BLG 151 - Chapter 3 - Cell Structure and Function.docx

BLG 151 - Chapter 3 - Cell Structure and Function.docx -...

Info icon This preview shows pages 1–3. Sign up to view the full content.

Chapter 3 Cell Structure and Function 3.0 Bacterial Shapes, Arrangements and Sizes Shape: Arrangements: Name of Cocci Arrangements Name of Bacilli/ Spirochete Arrangements (Rigid helices) (Flexible helices) Two other shapes of bacteria are mycelium and pleomorphic: o mycelium – network of long, multinucleate filaments o pleomorphic – organisms that are variable in shape The size of bacteria varies from 0.3 μm to 600 x 80 μm. Why are bacteria so small? Bacteria are so small in size because their small size is necessary for sufficient nutrient uptake and protective mechanisms from predation. o Bacteria have limited organelles, so if they were to grow bigger, there would be empty space and this empty space would take up energy and lower the efficiency of their system 3.1 Bacterial Structure Inclusions – storage of carbon, phosphate, and other substances Gas vacuole – an inclusion that provides buoyancy for floating in aquatic environments Periplasmic space – In typical Gram-negative bacteria: contains hydrolytic enzymes and binding proteins for nutrient processing and uptake; in typical Gram-positive bacteria, may be smaller or absent Capsules and slime layers – resistance to phagocytosis, adherence to surfaces Fimbriae and pili – attachment to surfaces, bacterial conjugation and transformation, twitching and gliding motility Flagella – swimming and swarming motility
Image of page 1

Info icon This preview has intentionally blurred sections. Sign up to view the full version.

Endospore – allows survival under harsh environmental conditions NOTE: not all bacterial cells have flagella and/or fimbriae 3.2 How We Study Cell Parts: Cell Envelope – Exploring the Cell Wall A cell wall is a rigid structure that lies just outside the cell plasma membrane and is composed of peptidoglycan (Murein) o The peptidoglycan structure consists of 2 alternating sugars: N -acetylglucosamine (NAG) and N - acetylmuramic acid (NAM) Cells that lose their cell wall can survive in isotonic environments – an environment having the same osmotic pressure as the plasma membrane (note: the plasma membrane evolves its osmotic pressure resistance) Cell walls differentiate two types of bacteria: 1. Gram-positive: stain purple; think peptidoglycan Composed of mainly peptidoglycan, but also contains teichoic acids , which are negatively charged. Teichoic acids help: Maintain the cell envelope Protect the cell envelope from environmental substances Bind to host cells Some gram-positive bacteria also have a layer of proteins on the surface of peptidoglycan: S-layer and capsule Gram-positive bacteria also have smaller periplasmic space (space between plasma membrane and cell wall) than gram-negative bacteria 2. Gram-negative: stain pink or red; thin peptidoglycan and outer membrane More complex than Gram-positive Does not have teichoic acids Consist of a thin layer of peptidoglycan enclosed by an inner and outer membrane, whereby the outer membrane is composed of lipids, lipoproteins,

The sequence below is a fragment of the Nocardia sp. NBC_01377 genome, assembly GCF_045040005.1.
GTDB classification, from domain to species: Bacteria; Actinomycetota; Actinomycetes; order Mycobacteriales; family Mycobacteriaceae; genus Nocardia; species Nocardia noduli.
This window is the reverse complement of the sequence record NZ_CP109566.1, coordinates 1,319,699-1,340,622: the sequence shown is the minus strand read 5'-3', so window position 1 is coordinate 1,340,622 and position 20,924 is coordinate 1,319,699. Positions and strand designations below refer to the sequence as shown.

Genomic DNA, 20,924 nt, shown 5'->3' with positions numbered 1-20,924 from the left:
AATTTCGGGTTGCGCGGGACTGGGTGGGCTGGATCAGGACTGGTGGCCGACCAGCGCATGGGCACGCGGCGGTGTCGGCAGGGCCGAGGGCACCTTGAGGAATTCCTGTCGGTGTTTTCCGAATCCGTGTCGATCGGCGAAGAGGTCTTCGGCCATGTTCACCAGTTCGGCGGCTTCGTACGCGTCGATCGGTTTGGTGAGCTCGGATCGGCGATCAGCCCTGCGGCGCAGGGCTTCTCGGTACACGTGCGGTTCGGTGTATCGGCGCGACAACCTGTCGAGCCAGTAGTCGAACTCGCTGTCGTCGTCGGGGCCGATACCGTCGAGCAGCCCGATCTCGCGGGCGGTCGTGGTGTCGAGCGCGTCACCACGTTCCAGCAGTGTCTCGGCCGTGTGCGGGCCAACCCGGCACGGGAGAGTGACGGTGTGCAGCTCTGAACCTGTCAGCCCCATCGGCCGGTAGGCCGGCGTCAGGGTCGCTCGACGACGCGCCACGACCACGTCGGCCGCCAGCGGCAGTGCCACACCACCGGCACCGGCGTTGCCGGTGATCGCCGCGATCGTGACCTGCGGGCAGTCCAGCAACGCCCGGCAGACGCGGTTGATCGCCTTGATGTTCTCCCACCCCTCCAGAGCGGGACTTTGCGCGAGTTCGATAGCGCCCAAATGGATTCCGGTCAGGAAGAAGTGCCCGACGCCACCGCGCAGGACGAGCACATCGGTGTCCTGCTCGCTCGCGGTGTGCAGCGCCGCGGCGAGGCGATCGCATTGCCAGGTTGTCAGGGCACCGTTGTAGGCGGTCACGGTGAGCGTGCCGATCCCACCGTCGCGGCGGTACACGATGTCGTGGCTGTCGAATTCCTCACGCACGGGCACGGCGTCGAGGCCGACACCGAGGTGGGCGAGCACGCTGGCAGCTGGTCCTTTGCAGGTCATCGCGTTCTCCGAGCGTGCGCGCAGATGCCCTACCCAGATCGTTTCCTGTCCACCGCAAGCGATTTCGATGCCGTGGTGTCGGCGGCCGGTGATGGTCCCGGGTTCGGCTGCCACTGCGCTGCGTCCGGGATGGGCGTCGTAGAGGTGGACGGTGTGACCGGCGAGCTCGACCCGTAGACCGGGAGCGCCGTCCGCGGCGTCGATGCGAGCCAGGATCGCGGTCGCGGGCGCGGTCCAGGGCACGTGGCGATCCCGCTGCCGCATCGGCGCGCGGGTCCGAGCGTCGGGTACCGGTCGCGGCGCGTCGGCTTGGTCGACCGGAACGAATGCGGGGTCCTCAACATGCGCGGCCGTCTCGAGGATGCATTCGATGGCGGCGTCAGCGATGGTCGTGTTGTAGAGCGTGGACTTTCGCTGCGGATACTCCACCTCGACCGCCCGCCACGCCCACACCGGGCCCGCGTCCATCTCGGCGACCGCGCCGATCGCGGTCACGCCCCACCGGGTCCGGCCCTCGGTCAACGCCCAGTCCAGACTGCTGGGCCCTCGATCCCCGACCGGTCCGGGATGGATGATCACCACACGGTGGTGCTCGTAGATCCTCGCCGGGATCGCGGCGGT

Image of page 2
Image of page 3
This is the end of the preview. Sign up to access the rest of the document.
  • Fall '09

{[ snackBarMessage ]}

What students are saying

  • Left Quote Icon

    As a current student on this bumpy collegiate pathway, I stumbled upon Course Hero, where I can find study resources for nearly all my courses, get online help from tutors 24/7, and even share my old projects, papers, and lecture notes with other students.

    Student Picture

    Kiran Temple University Fox School of Business ‘17, Course Hero Intern

  • Left Quote Icon

    I cannot even describe how much Course Hero helped me this summer. It’s truly become something I can always rely on and help me. In the end, I was not only able to survive summer classes, but I was able to thrive thanks to Course Hero.

    Student Picture

    Dana University of Pennsylvania ‘17, Course Hero Intern

  • Left Quote Icon

    The ability to access any university’s resources through Course Hero proved invaluable in my case. I was behind on Tulane coursework and actually used UCLA’s materials to help me move forward and get everything together on time.

    Student Picture

    Jill Tulane University ‘16, Course Hero Intern